Let’s start by defining few important terms:
- Forecasted (Consensus or Expected) Figure: This is usually derived from a survey done by financial news organizations such as Bloomberg, Reuters, etc… Usually they get a number of economists, anywhere from 20 to 240, and ask them what number they think it will be. After getting all of the numbers, the highest and the lowest are taken out with the rest averaged out to a single “averaged” figure. That is why with different news organizations will have a slightly different consensus number.
- Deviation: is the difference between the actual release number and the forecasted number. Let’s say that CPI is expected to be 3.0% and the actual number came out as 3.3%; the deviation is then 0.3%.
- Actual Figure: This is the actual release figure from the official source of the information.
- Revision: This is the revised change done for previous release figure, usually the month before. It could sometime impact the market greatly if the revision is huge. Usually if we have a good deviation with a good revision number, the market will react even more.
Fundamental Trading In a Nutshell: Every major news release has a forecasted or consensus figure determined by economists beforehand. If the actual release figure is different from the consensus or forecasted (or expected) figure, the market is surprised and will react to the release immediately. The bigger the surprise, or deviation, will produce bigger reaction. Based on historical data, we can predict that a particular deviation will trigger a minimum amount of pips movement. If a news release consistently moves over 40 pips with a particular deviation, we expect that a similar deviation in the future will likely to cause the market to move 40 pips.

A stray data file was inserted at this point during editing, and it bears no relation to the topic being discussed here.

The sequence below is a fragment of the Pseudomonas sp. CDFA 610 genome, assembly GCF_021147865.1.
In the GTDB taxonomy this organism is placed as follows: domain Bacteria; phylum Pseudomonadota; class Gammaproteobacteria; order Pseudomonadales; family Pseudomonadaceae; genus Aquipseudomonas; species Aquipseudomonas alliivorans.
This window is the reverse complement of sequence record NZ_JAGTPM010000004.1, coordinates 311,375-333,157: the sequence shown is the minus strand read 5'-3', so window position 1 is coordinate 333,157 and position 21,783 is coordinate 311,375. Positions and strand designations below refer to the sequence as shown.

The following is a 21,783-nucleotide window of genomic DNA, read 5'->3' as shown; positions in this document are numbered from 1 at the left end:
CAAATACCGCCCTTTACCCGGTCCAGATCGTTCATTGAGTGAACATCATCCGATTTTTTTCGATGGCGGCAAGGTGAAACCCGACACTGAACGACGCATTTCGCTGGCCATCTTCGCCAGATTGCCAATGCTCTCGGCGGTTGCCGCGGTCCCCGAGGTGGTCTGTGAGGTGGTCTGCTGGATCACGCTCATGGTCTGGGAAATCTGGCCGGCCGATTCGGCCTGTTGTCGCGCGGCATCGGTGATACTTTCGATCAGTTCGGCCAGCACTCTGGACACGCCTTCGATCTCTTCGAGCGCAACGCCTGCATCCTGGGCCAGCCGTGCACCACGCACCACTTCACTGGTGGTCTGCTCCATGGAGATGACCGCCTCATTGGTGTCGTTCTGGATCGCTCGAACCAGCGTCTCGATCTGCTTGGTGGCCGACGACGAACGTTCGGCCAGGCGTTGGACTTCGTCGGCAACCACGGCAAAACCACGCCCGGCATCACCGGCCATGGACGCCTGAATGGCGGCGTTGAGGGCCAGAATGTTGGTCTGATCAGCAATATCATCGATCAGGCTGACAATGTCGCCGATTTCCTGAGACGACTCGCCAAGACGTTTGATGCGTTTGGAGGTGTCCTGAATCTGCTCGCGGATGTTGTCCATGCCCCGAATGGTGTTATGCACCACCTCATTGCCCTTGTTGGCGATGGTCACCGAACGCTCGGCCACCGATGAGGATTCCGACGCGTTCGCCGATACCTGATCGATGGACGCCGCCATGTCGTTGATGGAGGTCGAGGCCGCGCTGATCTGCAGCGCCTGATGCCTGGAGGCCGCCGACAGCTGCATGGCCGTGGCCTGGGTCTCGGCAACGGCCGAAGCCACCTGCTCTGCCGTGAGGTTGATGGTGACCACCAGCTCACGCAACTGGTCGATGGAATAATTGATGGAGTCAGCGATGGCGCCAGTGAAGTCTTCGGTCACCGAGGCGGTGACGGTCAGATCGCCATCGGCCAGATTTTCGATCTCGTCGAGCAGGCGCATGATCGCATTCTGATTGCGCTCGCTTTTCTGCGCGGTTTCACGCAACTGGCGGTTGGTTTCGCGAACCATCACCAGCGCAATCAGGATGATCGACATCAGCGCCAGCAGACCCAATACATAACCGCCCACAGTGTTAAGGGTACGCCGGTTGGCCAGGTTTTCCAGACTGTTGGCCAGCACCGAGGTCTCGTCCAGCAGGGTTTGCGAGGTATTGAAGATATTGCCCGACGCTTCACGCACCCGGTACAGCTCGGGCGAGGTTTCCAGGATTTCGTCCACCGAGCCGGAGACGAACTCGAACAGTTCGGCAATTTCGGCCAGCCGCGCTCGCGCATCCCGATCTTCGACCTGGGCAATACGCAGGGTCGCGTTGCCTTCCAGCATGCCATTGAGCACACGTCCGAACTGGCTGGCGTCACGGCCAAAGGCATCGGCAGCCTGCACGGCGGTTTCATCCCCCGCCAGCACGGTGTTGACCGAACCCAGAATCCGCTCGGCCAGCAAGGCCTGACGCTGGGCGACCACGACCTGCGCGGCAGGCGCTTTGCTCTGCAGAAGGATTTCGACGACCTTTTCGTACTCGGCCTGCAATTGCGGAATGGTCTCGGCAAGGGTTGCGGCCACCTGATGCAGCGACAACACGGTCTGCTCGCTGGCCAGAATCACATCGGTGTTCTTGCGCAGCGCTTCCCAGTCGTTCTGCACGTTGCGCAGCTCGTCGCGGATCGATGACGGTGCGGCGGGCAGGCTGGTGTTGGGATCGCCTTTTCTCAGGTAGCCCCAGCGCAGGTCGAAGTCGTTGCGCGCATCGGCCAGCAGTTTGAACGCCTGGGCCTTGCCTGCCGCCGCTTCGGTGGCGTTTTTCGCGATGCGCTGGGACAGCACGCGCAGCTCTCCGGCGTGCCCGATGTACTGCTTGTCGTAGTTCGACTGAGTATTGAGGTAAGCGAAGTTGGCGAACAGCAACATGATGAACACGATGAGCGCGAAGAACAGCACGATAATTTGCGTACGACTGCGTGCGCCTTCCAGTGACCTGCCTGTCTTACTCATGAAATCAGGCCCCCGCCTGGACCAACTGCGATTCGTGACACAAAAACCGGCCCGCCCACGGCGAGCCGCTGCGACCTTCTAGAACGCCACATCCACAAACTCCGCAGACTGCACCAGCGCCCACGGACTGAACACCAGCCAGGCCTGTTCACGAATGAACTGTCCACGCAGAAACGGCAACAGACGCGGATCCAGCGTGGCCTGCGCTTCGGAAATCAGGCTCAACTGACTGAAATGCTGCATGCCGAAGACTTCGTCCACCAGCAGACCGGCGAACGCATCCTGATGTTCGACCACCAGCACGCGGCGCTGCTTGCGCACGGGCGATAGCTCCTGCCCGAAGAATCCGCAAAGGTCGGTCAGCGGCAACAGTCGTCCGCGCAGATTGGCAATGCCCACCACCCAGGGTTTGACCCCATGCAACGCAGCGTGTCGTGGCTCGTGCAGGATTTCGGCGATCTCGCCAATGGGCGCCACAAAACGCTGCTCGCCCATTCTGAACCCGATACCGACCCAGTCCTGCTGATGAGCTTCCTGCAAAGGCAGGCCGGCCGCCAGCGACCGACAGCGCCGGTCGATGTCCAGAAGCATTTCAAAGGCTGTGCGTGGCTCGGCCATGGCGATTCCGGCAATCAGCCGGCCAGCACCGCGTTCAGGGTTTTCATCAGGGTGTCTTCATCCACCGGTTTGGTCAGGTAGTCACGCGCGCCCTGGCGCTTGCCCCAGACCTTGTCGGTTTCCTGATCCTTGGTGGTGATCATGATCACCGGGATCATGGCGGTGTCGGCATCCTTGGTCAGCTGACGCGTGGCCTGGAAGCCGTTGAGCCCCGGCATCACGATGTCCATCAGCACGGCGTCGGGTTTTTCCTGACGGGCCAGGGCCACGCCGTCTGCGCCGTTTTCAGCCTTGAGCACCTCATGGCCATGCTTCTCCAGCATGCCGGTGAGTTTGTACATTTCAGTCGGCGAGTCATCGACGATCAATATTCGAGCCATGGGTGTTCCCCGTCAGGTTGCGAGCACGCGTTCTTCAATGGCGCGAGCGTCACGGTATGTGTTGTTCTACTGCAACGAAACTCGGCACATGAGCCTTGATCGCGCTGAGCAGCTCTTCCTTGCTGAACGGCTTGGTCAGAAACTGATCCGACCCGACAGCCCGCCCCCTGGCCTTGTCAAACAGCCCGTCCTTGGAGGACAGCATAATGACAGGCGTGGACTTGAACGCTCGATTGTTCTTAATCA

Although we have to be flexible in our trading, news trading requires that a specific plan to be followed with specific set of rules to protect our investment. It is particularly important that we only take a trade when our expected deviation is hit, not we get a close enough deviation.
For example, if you have promised your teenage son a car on his 18th birthday on the condition that he gets straight A’s in school this semester, and he came home with a couple of B’s, you wouldn’t have to give him a car. We must regard news trading with the same kind of discipline because sometimes almost still means no.
To further drive this point, consider that since the forecasted number is an average, many fund managers or banks might be expecting a slightly different number than you and I, and if we take a close enough deviation to trade, we might just be going in the opposite direction against some of these big fund managers.